According to a study conducted in Belgium, environmental exposure to cadmium, a common pollutant in industrialized countries, increases the risk of lung cancer. These results were published in Lancet Oncology.
Cadmium is a metal that naturally occurs in the earth’s crust. Cadmium is used in batteries, pigments, metal coatings, and plastics. It is often extracted during the production of other metals, such as zinc.
Environmental exposure to cadmium occurs through contaminated food or water, tobacco smoke, or polluted air. Cadmium persists in the human body long after exposure, and has been classified as cancer-causing by the International Agency for Research on Cancer (IARC). Previous studies of cadmium and cancer have focused primarily on occupational exposure to cadmium. There is less information about environmental exposure to cadmium.
To assess whether environmental exposure to cadmium increases the risk of cancer, particularly lung cancer, researchers in Belgium
compared cancer rates in an area of the country with high cadmium levels to cancer rates in an area of the country with low cadmium levels.
In the high-exposure area, the elevated cadmium levels were the result of three zinc smelters. Though cadmium production by these smelters has stopped or greatly decreased, levels of cadmium in the environment remain high.
The study enrolled a total of 994 people: 521 from the high-exposure area and 473 from the low-exposure area. Participants were enrolled between 1985 and 1989 and followed until June 30, 2004.
Liquid Biopsy Detects Disease Progression Much Earlier Than Imaging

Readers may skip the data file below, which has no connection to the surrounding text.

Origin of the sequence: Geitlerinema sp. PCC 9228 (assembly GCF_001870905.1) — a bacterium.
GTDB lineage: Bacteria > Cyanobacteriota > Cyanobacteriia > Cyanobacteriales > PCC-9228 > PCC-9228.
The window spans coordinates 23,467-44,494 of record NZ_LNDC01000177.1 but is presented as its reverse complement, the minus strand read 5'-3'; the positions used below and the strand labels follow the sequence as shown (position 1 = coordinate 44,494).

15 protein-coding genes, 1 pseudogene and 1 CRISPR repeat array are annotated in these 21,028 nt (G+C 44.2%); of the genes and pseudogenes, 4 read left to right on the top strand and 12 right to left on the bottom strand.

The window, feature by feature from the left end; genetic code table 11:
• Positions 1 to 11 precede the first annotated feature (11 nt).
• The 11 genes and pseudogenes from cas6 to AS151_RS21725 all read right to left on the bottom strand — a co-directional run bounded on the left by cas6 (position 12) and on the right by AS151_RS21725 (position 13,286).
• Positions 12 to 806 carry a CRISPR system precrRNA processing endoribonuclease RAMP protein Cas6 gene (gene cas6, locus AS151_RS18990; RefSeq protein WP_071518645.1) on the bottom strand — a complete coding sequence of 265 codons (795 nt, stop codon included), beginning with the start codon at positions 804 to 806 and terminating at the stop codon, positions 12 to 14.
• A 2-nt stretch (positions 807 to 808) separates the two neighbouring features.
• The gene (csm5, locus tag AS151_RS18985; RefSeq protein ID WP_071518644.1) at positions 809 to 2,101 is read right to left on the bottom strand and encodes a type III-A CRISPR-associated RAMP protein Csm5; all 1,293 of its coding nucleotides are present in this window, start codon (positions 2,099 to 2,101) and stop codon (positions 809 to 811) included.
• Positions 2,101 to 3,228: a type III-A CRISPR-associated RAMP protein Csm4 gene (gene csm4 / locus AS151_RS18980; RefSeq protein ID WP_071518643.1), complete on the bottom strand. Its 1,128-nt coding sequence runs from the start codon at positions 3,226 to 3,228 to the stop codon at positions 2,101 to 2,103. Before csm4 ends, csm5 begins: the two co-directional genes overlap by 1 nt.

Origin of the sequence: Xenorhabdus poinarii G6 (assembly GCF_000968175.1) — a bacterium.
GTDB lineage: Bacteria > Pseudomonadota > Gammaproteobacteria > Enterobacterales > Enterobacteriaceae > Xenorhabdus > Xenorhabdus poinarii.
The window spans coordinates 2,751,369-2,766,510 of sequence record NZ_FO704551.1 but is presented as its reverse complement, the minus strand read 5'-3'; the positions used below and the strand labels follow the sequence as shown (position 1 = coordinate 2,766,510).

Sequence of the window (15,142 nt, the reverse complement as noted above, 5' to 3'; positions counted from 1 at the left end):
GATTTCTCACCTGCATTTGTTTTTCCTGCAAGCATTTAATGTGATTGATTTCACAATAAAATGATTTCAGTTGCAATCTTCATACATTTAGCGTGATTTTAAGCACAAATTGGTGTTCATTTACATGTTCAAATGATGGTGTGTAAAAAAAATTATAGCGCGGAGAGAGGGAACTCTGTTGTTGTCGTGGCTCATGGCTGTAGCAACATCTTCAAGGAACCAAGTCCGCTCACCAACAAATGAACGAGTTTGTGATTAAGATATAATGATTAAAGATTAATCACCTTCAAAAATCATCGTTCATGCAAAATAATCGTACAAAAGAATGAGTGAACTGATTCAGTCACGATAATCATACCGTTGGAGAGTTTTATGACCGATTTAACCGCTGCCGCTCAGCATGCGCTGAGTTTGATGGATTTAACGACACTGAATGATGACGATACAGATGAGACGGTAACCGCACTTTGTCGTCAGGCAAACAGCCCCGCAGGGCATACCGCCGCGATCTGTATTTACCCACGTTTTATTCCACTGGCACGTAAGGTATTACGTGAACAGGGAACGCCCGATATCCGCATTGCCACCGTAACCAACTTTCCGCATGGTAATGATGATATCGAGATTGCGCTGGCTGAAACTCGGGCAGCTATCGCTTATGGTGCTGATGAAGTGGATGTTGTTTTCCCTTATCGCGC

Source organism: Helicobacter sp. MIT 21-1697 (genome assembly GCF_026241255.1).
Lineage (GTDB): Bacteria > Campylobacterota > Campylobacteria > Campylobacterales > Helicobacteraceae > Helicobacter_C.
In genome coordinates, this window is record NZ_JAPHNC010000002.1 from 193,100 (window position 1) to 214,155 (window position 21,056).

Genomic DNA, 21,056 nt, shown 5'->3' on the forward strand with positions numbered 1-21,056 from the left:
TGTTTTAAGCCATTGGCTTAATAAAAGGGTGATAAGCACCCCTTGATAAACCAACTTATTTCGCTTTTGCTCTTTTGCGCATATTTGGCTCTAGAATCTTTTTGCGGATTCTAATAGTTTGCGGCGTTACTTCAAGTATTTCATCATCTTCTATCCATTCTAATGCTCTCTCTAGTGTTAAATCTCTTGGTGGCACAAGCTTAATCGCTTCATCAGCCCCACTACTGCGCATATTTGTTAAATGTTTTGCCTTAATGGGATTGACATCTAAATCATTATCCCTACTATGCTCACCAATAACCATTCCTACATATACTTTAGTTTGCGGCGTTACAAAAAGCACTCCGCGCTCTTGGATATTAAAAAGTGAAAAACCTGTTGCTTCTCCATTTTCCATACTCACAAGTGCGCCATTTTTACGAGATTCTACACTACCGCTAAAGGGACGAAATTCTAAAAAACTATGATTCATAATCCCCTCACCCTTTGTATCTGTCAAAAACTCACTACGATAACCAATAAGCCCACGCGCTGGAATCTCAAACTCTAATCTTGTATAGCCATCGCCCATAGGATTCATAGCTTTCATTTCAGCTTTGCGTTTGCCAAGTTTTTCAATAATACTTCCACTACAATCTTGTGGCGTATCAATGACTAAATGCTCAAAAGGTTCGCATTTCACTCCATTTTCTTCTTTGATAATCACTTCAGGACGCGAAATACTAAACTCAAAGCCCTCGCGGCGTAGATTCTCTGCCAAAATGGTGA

What if a simple blood test could quickly determine when chemotherapy was ineffective and prevent its unnecessary use?
For each study participant, cadmium levels were measured in urine and in a soil sample from the participant’s garden. Information was also collected about other factors that may influence cancer risk, such as smoking, medical history, and occupational exposure to cadmium.
- Urinary levels of cadmium were significantly higher in people who lived in the high-exposure area than in people who lived in the low-exposure area (12.3 nmol/day vs. 7.7 nmol/day). Cadmium levels in soil were also higher in the high-exposure area.
- Study participants experienced a total of 50 fatal cancers and 20 non-fatal cancers. Eighteen of the fatal cancers and one of the non-fatal cancers were lung cancer.
- Participants who lived in the high-exposure area had a four-fold increased risk of lung cancer compared to participants who lived in the low-exposure area.
- A doubling of urinary cadmium was linked with a 70% increased risk of lung cancer and a 30% increased risk of all cancers combined.
- A doubling of soil cadmium was linked with a 57% increased risk of lung cancer.
- The link between environmental cadmium exposure and lung cancer was not explained by differences in age, sex, smoking, or occupational exposure to cadmium.
The researchers conclude that environmental exposure to cadmium increases the risk of lung cancer. They warn that pollution that occurred in the past, and that may be continuing in some areas, continues to pose a health hazard.
 Agency for Toxic Substances and Disease Registry. ToxFAQs™: Cadmium. June 1999. Available at (accessed January 17, 2006).
 Nawrot T, Plusquin M, Hogervorst J et al. Environmental Exposure to Cadmium and Risk of Cancer: A Prospective Population-Based Study. Lancet Oncology. Early online publication January 16, 2006.
Copyright © 2018 CancerConnect. All Rights Reserved.